The most prevalent method for obtaining images of clogged coronary vessels is coronary angiography. For some patients, however, the contrast agents used in this process can cause health problems. A team at the Technical University of Munich (TUM) has now demonstrated that the required quantity of these substances can be significantly reduced if monoenergetic X-rays from a miniature particle accelerator are used.

    Soft tissues such as organs and blood vessels are nearly impossible to examine in X-ray images. To detect a narrowing or other changes in coronary blood vessels, patients are therefore usually injected with an iodinated contrast agent.

  • High Resolution Without Particle Accelerator

    Silvio Fuchs in a laboratory of the Institute of Optics and Quantum Electronics of the Friedrich Schiller University Jena. (Photo: Jan-Peter Kasper/FSU Jena)

    A first for physics – University of Jena physicists are first to achieve optical coherence tomography with XUV radiation at laboratory scale.

    A visit to the optometrist often involves optical coherence tomography. This imaging process uses infrared radiation to penetrate the layers of the retina and examine it more closely in three dimensions, without having to touch the eye at all. This allows eye specialists to diagnose diseases such as glaucoma without any physical intervention.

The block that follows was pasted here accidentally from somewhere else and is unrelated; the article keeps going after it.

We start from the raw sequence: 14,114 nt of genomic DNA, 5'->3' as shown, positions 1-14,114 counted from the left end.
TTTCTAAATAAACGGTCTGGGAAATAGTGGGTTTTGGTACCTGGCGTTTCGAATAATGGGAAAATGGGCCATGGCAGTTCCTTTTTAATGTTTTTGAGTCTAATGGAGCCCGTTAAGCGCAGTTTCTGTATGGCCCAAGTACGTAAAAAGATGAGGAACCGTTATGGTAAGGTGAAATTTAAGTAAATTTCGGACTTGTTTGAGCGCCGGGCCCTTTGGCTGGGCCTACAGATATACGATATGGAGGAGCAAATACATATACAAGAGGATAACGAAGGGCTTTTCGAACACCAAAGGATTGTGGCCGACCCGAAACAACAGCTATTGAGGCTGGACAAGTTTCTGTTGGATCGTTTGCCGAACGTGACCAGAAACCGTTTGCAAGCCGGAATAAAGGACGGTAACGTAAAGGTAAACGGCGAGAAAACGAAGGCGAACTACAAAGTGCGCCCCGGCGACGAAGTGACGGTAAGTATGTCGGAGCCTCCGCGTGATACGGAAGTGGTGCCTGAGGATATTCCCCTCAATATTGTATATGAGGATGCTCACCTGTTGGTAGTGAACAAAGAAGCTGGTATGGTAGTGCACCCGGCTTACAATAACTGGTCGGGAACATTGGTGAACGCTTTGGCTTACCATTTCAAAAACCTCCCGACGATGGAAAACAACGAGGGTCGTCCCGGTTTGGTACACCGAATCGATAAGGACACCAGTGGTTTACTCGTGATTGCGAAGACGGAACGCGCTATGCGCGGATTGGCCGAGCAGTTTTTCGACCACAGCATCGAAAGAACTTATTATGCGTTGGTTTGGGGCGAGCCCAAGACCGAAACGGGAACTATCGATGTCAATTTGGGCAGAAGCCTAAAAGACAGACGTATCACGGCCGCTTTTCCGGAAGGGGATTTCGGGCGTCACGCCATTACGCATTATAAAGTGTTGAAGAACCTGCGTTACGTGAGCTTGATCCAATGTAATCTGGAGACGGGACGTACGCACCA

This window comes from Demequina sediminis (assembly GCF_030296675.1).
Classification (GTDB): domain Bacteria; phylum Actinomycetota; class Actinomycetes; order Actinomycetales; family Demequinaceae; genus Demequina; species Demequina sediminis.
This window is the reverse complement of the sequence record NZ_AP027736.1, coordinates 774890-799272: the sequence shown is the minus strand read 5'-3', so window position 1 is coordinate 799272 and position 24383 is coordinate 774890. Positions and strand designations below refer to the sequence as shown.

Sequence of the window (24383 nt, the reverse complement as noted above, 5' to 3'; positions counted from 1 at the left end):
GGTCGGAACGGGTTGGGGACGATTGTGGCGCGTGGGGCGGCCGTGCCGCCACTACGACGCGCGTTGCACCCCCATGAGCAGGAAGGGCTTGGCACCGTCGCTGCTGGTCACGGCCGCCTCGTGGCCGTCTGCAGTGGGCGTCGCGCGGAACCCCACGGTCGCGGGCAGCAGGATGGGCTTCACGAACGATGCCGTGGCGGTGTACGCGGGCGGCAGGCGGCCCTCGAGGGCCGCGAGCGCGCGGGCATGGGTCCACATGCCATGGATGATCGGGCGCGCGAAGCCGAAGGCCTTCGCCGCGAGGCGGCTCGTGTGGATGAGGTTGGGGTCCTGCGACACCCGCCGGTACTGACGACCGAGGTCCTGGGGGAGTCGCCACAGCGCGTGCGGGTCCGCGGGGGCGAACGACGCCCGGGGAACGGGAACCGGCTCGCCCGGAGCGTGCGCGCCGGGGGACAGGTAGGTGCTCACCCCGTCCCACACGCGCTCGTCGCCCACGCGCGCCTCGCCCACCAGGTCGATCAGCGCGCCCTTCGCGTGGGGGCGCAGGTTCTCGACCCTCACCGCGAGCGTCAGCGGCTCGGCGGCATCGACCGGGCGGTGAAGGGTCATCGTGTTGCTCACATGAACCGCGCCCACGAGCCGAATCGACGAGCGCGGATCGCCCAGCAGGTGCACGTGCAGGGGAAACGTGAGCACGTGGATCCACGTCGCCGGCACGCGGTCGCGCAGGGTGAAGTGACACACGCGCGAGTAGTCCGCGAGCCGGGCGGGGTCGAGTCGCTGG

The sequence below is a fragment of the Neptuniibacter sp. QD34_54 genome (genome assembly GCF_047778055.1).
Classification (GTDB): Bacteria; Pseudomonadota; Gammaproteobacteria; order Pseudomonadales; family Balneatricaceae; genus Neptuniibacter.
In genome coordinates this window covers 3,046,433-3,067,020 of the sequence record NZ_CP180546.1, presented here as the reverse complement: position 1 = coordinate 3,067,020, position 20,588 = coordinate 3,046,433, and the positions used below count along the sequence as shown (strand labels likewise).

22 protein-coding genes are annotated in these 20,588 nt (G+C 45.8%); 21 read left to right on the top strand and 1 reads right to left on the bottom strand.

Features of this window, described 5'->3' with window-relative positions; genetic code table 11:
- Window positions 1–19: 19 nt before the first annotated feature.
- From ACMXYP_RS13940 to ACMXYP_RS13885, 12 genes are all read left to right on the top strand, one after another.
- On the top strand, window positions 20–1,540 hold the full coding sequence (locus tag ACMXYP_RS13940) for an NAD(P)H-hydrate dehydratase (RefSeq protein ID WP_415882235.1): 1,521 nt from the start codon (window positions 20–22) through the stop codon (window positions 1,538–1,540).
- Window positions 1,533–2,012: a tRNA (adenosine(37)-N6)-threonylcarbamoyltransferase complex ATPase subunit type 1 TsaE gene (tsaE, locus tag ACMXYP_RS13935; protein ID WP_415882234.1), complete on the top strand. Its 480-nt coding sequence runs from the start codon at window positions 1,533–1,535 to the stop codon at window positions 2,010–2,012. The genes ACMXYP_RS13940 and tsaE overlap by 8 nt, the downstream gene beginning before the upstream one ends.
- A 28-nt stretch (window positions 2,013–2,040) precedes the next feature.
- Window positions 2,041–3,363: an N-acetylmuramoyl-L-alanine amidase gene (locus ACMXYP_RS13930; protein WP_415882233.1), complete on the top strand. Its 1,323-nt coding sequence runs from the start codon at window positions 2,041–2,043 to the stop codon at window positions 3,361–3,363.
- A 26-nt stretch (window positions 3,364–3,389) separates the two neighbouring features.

• High-speed Quantum Memory for Photons

    Schematic of a quantum network: single photons transmit quantum information between the network nodes, where they are stored in an atomic gas. University of Basel, Department of Physics

    Physicists from the University of Basel have developed a memory that can store photons. These quantum particles travel at the speed of light and are thus suitable for high-speed data transfer. The researchers were able to store them in an atomic vapor and read them out again later without altering their quantum mechanical properties too much. This memory technology is simple and fast and it could find application in a future quantum Internet. The journal Physical Review Letters has published the results.

  • High-speed, environmentally friendly laser structuring for tools used in metal foil manufacture

    Laser structuring of metal foil. Source: Fraunhofer IPT

    Cost efficiency coupled with high productivity without any adverse impact on the environment: As part of the EU “PoLaRoll” Project, the Fraunhofer Institute for Production Technology IPT is collaborating with the Fraunhofer Institute for Environmental, Safety and Energy Technology UMSICHT and with partners from industry to develop a module capable of direct laser micro-structuring in a roll-to-roll process. The aim is to produce a sieve-like metal foil which will be used to protect glass facades from the effects of the sun: their special geometry will lower the impact of solar radiation, thereby reducing the amount of energy required in order to cool and ventilate the building.